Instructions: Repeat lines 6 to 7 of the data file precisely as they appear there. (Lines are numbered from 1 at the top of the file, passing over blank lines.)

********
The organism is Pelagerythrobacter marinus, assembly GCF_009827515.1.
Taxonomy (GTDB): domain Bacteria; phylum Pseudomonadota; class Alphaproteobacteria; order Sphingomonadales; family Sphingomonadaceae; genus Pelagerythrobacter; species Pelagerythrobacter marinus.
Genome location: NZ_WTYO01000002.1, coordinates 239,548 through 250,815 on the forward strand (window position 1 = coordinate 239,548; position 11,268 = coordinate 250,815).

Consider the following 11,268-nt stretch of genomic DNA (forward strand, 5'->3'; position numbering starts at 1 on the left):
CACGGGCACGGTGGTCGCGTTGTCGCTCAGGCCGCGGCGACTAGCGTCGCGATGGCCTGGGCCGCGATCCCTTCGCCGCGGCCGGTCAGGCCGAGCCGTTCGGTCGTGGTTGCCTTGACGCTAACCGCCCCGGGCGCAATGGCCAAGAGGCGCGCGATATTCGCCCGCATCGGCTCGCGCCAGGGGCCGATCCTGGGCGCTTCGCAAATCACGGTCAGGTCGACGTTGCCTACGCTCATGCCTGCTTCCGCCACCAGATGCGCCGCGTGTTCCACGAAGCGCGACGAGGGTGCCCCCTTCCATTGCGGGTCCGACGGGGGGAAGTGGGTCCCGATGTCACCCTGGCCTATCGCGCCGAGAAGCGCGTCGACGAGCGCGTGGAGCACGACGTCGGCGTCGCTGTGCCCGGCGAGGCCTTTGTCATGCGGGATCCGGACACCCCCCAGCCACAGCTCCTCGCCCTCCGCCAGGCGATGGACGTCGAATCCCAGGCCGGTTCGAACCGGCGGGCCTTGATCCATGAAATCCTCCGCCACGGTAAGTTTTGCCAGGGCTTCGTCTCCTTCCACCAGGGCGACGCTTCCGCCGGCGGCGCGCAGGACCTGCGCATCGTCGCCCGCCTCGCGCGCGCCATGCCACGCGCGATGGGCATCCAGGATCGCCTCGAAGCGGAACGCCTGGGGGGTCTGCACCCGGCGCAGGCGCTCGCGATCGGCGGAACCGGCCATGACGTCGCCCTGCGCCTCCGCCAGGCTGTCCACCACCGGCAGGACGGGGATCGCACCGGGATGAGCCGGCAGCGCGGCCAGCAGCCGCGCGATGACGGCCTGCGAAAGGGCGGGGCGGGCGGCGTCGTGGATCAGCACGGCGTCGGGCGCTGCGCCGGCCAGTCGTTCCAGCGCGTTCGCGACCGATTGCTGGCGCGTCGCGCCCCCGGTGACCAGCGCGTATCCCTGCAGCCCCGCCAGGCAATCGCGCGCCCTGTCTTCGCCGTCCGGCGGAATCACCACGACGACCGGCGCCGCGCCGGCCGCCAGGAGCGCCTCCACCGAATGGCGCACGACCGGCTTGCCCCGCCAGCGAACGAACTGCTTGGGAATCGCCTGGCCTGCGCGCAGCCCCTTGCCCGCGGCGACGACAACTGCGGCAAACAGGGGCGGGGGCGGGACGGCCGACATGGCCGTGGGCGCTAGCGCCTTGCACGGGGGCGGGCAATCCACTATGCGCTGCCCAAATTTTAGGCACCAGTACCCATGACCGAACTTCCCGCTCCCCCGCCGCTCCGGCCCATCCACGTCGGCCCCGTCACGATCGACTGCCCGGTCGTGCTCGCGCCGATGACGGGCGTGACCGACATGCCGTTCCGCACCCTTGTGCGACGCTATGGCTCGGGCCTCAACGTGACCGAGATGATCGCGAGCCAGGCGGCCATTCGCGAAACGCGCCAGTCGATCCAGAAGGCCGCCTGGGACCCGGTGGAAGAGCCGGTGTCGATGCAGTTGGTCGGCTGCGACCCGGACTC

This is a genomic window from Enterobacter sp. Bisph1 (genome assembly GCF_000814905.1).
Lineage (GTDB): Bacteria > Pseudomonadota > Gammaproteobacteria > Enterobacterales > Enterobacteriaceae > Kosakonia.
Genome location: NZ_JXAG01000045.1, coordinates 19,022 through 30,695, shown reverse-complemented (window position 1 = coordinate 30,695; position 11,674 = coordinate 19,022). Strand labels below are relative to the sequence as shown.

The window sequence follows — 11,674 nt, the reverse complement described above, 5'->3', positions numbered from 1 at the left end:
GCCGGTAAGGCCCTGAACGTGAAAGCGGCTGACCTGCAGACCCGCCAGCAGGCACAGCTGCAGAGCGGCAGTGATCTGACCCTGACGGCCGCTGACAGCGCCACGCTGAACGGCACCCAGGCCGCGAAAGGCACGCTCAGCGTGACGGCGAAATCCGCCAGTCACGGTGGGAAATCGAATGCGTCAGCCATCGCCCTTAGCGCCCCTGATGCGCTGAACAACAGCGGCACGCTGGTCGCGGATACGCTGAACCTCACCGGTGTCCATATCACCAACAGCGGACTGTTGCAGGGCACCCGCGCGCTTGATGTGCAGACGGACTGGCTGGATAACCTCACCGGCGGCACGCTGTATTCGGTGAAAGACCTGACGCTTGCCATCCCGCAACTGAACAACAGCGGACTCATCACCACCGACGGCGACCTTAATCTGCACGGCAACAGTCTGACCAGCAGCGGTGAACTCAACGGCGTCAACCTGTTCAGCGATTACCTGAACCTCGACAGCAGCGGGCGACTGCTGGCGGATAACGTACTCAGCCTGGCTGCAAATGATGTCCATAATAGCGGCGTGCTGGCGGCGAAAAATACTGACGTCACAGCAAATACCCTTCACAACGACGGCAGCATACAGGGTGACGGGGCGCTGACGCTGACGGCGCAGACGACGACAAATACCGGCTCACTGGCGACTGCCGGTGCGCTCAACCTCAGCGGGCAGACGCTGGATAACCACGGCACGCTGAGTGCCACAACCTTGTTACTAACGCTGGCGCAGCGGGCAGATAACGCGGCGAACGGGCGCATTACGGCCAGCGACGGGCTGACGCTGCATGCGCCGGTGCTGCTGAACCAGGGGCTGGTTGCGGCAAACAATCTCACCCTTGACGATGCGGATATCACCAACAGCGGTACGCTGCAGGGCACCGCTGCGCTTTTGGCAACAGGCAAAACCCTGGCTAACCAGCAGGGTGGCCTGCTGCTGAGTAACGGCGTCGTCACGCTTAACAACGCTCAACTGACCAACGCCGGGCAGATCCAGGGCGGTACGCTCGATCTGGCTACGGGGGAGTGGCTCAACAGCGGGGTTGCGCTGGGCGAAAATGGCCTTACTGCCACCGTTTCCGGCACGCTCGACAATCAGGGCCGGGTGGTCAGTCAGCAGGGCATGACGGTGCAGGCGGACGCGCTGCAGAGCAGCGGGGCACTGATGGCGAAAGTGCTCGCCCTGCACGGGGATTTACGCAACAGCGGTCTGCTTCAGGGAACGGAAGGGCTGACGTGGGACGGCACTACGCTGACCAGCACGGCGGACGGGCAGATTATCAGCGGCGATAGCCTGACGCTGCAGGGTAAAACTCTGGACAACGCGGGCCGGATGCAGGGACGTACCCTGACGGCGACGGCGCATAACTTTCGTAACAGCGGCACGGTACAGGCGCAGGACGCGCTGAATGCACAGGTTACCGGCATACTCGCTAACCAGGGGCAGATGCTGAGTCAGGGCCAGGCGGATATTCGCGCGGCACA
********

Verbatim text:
This is a genomic window from Enterobacter sp. Bisph1 (genome assembly GCF_000814905.1).
Lineage (GTDB): Bacteria > Pseudomonadota > Gammaproteobacteria > Enterobacterales > Enterobacteriaceae > Kosakonia.